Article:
We hold our own: protecting hearth and home in the Appalachias 

Buffalo mountain, taken from my front door step.

Now you gotta remember that the people of Appalachia share one major thing with the Irish, superstition. Most of this was rooted in the folk magic traditions, while others have no explanation for it. It’s just what the old folks said to do. These superstitions were mainly on protecting oneself from harm, the evil eye, haints (troubled spirits), and the mischievous activities of the Wee folk.

Firstly, I’ll explain how black cats are treated in the mountains. Some folk see it as bad luck while other see it as good luck. So it seems to be a matter of preference. A lot of people still harm black cats, especially on Halloween, due to this superstition. My folks see them as a sign of good luck, but each family in these hills treat things differently.

Before protecting yourself or the house, the children came first as they were the most vulnerable; newly brought underneath Fate’s stare, ain’t no one want to tempt her. Yarrow (Squirrel’s tail as the Cherokee knew it) was hung at the head of a crib to drive away curses, witches and the evil eye.  A variation of this is done by driving a nail into the post of the crib. Milk with chamomile was also given to infants every night  for their first few months to protect from evil and to preserve their life till the next dawn. Back then they didn’t have much access to medical professionals and ain’t no one back then heard of Sudden Infant Death Syndrome; they thought it the work of the Devil so they learned to bare arms against such and take precautions whenever necessary.

A bundle of oak, honey locust, and walnut bound by willow throngs was also placed either under the cradle or in with the babe for protection.

I was also told growing up, to never crochet a hat or footies for a baby until after it was born. They said it was bad luck but there weren’t any specifics as to what could happen. My mother also did the following with all her children: she’d let us roll off the bed or couch by ourselves without catching us. It was said to make us strong and protect us from an early death. I can’t say it didn’t work.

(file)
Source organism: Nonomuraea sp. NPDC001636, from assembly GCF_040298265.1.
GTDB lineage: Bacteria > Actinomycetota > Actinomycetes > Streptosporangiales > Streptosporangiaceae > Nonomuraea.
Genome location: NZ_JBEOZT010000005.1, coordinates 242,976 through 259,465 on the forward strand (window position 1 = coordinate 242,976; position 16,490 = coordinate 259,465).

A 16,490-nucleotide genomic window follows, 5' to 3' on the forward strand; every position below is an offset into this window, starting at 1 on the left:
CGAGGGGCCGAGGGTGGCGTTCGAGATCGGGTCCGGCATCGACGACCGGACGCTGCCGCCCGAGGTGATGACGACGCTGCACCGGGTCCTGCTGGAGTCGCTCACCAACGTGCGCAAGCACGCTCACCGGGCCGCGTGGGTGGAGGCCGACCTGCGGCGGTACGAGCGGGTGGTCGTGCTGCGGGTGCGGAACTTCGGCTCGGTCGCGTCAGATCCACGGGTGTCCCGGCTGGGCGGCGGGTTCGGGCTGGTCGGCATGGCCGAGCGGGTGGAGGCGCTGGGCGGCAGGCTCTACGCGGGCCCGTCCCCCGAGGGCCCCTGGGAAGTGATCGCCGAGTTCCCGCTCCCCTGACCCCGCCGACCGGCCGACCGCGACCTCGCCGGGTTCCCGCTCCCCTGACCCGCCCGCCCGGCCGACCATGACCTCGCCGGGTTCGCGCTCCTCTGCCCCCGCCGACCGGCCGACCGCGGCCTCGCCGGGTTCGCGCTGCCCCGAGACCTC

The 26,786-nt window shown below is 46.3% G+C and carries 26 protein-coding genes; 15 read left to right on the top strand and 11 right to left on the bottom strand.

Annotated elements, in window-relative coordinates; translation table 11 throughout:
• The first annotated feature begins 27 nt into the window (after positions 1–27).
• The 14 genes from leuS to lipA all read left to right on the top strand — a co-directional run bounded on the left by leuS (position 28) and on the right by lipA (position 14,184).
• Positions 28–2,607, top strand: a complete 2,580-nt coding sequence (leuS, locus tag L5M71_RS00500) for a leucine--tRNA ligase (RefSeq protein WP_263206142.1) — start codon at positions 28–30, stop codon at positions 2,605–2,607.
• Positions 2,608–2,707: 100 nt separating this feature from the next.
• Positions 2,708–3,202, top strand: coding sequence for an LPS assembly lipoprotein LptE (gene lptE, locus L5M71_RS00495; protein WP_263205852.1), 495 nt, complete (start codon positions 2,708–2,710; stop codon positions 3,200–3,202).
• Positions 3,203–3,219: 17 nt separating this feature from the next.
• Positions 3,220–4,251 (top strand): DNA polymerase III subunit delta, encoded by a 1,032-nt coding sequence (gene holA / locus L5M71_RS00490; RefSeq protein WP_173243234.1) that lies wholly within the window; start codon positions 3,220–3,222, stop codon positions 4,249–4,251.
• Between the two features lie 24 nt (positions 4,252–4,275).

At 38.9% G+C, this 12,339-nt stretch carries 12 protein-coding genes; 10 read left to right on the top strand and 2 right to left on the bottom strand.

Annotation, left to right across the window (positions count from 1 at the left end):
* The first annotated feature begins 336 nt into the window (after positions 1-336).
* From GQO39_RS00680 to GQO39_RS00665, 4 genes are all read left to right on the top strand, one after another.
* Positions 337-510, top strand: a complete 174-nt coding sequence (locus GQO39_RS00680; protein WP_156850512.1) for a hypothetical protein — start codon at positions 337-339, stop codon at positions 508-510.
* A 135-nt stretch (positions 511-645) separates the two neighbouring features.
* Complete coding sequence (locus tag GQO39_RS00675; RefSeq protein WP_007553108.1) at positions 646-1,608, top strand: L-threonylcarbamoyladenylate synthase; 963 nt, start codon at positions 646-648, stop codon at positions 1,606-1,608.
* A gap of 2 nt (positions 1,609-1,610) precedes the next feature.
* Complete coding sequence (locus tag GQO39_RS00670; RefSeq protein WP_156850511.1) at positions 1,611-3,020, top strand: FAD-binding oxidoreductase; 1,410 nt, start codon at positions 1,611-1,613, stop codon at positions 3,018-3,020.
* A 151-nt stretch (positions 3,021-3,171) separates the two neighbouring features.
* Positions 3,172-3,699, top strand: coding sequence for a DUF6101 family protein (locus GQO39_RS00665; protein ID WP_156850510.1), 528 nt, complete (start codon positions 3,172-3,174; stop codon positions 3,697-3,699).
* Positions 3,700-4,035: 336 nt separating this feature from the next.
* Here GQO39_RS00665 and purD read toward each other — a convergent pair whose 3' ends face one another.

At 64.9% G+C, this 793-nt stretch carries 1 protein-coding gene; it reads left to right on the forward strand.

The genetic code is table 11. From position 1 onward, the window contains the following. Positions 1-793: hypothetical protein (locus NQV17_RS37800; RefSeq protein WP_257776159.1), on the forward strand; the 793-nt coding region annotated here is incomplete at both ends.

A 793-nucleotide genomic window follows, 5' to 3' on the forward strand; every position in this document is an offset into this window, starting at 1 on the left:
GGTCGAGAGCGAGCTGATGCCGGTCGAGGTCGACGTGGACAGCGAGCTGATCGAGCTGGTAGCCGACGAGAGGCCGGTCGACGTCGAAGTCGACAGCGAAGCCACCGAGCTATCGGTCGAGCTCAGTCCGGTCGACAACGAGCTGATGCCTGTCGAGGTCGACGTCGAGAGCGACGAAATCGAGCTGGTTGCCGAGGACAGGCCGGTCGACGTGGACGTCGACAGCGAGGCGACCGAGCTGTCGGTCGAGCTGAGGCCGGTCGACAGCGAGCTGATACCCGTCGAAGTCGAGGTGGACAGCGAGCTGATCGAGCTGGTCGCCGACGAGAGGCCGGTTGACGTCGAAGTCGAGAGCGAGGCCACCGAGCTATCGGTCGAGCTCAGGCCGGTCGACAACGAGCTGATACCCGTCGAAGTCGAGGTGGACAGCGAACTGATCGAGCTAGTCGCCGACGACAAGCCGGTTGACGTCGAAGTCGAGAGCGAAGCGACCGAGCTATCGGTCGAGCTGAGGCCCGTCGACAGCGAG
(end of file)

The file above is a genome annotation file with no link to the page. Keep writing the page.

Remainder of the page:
The old folks would also make a nail cross to hang in the nursery or on the cradle for protection. Some would also make a doll to sleep in the cradle for the first week, to act as a decoy should the wee folk be tempted to steal the child.

       Protecting oneself was just as complicated when it came to the superstitious hillfolk and wise workers. Some people had hard jobs that could likely kill them, such as working in the mines or mills. Working around them dangerous machines, Fate was definitely not to be tempted.

They would carry such items as an iron nail to protect from the activities of the Wee folk, dried leather beans for good luck and protection, and rabbit foot for good luck, among many others.

Knocking on wood when an ill event is mentioned was to advert any bad luck from affecting that event. If driving in a car, and someone mentions a wreck, you knock on glass to “save yer ass”.

The weather of these mountains are as unpredictable as all get out. They’d watch the trees and animals to determine the severity of the coming storm. They’d see if the critters were moving to higher ground away from the rivers, especially the Nolachucky, which predicted a flood. If the trees showed the back of their leaves long before storm clouds was spotted, you’d best expect some high mountain winds. Usually, when they showed their backs in the afternoon (bout 2-3pm) you could expect the storm to come in about 7pm.

Because of this unpredictable weather, folks turned to their faith and cunning, folk knowledge to protect themselves. Of course, they carried charms when the chance was right good for a brewing storm. Geranium petals will protect you from lightning, lightning struck wood gives power and protection to the one who carries it, and tapping a black stone against a white stone was said to protect you with a boundary that lightning can’t pierce.

In these mountains, tornadoes are rare due to the bowl made from the mountains and valleys that most of this region sits in, but they do sometimes come. When this happens, you’ll take a kitchen knife and drive it in the ground, blade upwards. You put it at the southwest corner or window of the house and folks’ said when the tornado comes the blade will slice it in half so it don’t harm your home. If it’s a bad one, you can do this on all sides of the house, lest you temp Fate.

Now ghosts were just as bad as the Wee folk, always causing a ruckus. Some dead folk die a bad death and try reaching out , but that don’t help the living none, just causes trouble cause they don’t know they dead and scaring folk.

An old North Carolina potato working was used to stop the haunting of a relative. But you gotta have an item that belonged to them. To stop the haunting, you get you a potato (unwashed and unpeeled) and cut it clean in half from top to bottom. Now you’re gonna hollow out a hole in each piece, big enough to hold the item but making sure the walls of “bowl” remain somewhat thick. Then you placed their item in the hole and shut the potato. Bind it shut with yarn or wire or nails. Anything on hand really, just make sure it stays shut. Then you take the potato to their grave and it’s thought the spirit will follow. Leave it there and the spirit will be bound the cemetery until they cross over and heal. This is was especially done when a suicide was committed in the home.